SAFE Policy Blog

"The Next Few Years Can be Decisive"

The time is limited to mitigate the possible consequences of climate change. In this interview, Holger Kraft talks about COP24 in Katowice, the strategy of the EU and the classification problem of green bonds

The UN Climate Change Conference (COP24) just came to an end in Katowice, Poland. You are concerned with the economic effects of climate change. How do you assess the efforts of the international community?

The problem is that the international community thinks in a very long time horizon. The negotiations are about goals for the next 30 years. This seems to be the lowest common denominator possible to achieve at the moment. However, many climate researchers think that the next 15 to 20 years could be decisive. I have two concerns: first, this period is too long, and second, it is not clear whether the states will stick to the agreements at all. This is especially problematic because there are so-called tipping points in climate research. For example, if the global temperature rises above a certain limit, domino effects will follow. The climate change cannot simply be turned back then. Just one example: If the north of Siberia heats up as much as the permafrost soils thaw, large amounts of gases such as methane are released. This would have consequences for the climate, which cannot be readily reversed.

An important topic at the conference was to develop consistent and transparent standards to review and compare the greenhouse gas emissions of each state and their efforts to mitigate climate change. Why is that so difficult?

The big problem is to distinguish what is really sustainable and carbon neutral, and what is not? The gradations are difficult to capture. Not everything an automobile manufacturer is doing automatically is "not sustainable". On the other hand, take a producer of solar panels - there may also be service trips or other areas of the business that are unsustainable. Classification is currently a big issue in the financial industry because green bonds are also a very interesting market. The question is: how should CO2 emissions be taken into account there? There is a lot of political uncertainty about what happens in the future with CO2 emissions, whether they are taxed, for example. This is a complicated matter, especially in the case of financial transactions: Assuming that a bank lends a loan for the modernization of old heating systems, in terms of overall and climate economics, this certainly makes sense, but even then, the heating systems will produce emissions. Should the bank be penalized for indirectly being involved in these emissions?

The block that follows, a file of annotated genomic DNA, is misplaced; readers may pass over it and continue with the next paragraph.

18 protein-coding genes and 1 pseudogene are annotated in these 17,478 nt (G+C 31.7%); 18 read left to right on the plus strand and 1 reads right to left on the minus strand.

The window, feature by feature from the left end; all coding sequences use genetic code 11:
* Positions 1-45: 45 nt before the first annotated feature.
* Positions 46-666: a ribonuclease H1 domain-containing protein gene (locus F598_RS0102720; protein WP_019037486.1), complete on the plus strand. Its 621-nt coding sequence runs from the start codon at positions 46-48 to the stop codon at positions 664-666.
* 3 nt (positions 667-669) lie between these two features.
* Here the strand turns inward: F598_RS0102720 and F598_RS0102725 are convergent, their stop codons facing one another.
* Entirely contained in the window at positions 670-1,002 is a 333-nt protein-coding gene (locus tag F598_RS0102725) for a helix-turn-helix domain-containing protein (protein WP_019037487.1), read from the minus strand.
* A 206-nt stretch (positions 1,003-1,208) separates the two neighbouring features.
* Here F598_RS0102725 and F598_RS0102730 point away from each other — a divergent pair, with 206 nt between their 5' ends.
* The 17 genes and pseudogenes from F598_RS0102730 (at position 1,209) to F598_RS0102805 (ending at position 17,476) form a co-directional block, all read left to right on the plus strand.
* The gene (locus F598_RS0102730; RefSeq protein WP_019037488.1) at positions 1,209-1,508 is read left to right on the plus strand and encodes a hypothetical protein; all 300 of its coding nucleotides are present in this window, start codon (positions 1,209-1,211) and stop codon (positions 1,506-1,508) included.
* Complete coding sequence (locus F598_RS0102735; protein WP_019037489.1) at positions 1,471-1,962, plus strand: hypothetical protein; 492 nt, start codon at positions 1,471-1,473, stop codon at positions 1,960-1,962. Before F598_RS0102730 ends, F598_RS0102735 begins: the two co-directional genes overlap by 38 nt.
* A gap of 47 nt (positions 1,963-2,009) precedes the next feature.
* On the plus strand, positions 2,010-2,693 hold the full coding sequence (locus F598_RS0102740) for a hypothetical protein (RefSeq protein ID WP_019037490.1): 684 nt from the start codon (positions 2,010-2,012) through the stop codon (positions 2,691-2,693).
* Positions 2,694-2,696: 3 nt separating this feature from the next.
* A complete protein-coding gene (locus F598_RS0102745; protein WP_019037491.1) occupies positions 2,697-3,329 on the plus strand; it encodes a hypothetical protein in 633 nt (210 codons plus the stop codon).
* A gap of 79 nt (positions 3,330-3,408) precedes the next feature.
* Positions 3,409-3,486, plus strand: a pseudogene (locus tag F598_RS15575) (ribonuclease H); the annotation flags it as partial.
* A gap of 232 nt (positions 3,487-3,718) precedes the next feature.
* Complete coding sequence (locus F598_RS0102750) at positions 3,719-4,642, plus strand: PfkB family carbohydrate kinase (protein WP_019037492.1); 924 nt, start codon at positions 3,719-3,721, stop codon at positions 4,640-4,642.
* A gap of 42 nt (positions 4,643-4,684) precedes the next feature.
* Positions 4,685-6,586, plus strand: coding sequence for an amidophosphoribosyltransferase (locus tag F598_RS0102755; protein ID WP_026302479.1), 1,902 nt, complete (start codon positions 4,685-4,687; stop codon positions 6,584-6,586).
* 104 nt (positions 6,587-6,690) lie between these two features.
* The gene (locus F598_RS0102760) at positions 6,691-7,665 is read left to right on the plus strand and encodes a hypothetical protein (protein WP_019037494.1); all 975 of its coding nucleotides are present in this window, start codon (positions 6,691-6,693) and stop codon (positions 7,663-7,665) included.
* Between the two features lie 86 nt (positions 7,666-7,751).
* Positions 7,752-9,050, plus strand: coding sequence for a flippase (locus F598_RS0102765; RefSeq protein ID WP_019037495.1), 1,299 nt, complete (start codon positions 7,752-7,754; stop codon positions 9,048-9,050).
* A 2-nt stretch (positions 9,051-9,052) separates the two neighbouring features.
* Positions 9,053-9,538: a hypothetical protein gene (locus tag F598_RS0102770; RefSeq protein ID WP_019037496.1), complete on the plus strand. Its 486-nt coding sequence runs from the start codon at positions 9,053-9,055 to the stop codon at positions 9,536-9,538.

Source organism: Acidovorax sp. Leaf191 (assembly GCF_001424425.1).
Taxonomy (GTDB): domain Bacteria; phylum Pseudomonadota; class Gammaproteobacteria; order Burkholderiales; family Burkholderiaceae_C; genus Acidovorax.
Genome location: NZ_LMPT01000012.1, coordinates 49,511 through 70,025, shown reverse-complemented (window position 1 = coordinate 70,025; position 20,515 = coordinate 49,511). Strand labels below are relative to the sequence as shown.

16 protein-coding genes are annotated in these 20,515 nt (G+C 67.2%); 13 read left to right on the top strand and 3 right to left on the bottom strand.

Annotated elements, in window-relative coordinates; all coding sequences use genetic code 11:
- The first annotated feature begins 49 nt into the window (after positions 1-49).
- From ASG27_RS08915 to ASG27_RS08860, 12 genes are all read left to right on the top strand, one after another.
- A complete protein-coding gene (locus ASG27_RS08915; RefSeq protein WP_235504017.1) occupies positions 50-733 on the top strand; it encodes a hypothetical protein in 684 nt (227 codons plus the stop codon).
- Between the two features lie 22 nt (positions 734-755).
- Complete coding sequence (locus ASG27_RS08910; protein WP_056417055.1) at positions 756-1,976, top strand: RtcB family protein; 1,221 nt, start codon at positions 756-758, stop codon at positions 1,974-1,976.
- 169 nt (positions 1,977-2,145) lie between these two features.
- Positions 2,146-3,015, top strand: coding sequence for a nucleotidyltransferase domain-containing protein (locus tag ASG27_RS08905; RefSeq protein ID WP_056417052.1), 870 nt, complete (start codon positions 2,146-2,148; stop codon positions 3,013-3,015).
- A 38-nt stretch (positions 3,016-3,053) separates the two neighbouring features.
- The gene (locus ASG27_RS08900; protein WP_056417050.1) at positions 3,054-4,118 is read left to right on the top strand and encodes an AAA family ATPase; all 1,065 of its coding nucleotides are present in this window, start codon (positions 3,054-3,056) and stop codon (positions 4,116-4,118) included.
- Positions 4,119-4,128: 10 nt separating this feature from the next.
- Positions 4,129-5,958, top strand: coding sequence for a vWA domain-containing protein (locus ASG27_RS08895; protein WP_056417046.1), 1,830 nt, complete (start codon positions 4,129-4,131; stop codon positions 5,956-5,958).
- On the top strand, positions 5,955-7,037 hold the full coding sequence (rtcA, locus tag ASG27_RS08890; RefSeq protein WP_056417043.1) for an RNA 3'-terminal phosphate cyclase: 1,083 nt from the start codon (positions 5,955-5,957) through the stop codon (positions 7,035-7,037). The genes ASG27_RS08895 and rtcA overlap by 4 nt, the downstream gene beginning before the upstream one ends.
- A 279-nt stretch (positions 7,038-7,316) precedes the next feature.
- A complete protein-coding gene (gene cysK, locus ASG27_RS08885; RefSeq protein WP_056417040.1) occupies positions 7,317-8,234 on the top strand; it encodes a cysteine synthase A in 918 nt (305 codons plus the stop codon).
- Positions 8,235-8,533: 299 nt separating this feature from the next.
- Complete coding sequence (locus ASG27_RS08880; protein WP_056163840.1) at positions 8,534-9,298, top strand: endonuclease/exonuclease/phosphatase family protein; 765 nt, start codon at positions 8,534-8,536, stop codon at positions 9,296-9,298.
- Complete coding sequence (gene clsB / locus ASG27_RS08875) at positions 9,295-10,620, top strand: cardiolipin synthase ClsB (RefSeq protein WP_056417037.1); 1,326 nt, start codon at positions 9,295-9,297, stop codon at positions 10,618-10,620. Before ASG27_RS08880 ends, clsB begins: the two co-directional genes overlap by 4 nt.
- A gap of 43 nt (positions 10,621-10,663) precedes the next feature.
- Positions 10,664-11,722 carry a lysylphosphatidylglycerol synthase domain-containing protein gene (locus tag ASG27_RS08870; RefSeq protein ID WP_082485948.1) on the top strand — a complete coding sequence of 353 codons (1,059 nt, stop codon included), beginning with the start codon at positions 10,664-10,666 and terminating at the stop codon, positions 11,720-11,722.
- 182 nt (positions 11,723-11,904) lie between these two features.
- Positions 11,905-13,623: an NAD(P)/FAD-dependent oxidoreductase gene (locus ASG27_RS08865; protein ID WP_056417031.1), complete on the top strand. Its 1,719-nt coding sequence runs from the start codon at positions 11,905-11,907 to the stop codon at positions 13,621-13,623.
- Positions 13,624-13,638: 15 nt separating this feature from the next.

Even before the summit, the EU presented its climate strategy. After that, it is aiming for a climate-neutral EU economy by 2050, with costs of up to € 290 billion a year. Is that a realistic goal from your point of view?

The time horizon is very long here too. It is interesting that already the perception in the EU is falling apart. Not all European states see the German climate policy as fully positive, because in our country, for example, we still hold on to coal-fired power plants. Germany, on the other hand, sees itself as a pioneer and is trying to get out of both coal and nuclear power in the medium term - making that at the same time is a very ambitious goal. In any case, a climate-neutral economy is a project that will require tremendous effort and huge amounts of money. Just think about the energy or the transport sector. Of course, we are talking about a lot of money here. If everything is not as bad with climate change as feared by some climate researchers so financial resources may have been spent in vain. If the negative scenario occurs after all, and nothing has been done, we may have a huge problem.

Germany lags behind its own climate goals. What would have to happen in your view for this to change?

Therefore, Germany would have to change the sectors massively that contribute particularly strongly to pollution: these are the energy and transport sector. Households and the industry sector are also a problem; virtually every area of life is touched. In short, you must first tackle the obvious and use the financial resources as efficiently as possible.

Do you think that technical progress could be a lever to limit the problems that climate change implies?

There are considerations to intervene directly in the climate and thus to reduce or slow down the warming. The so-called geoengineering can roughly be divided into two categories: First, these are technical measures to bind and store carbon dioxide from the air. The problem is that these ideas are still in development and very expensive. Secondly, there are measures to reduce the amount of solar radiation on earth, for example by bringing more particles into the stratosphere - a similar effect to a volcanic eruption. I find that risk is difficult to calculate. These considerations can also be problematic if they lead us to rely too much on scientific progress and therefore neglect the necessary measures today.

Holger Kraft holds the Chair of Asset Pricing at Goethe University Frankfurt.

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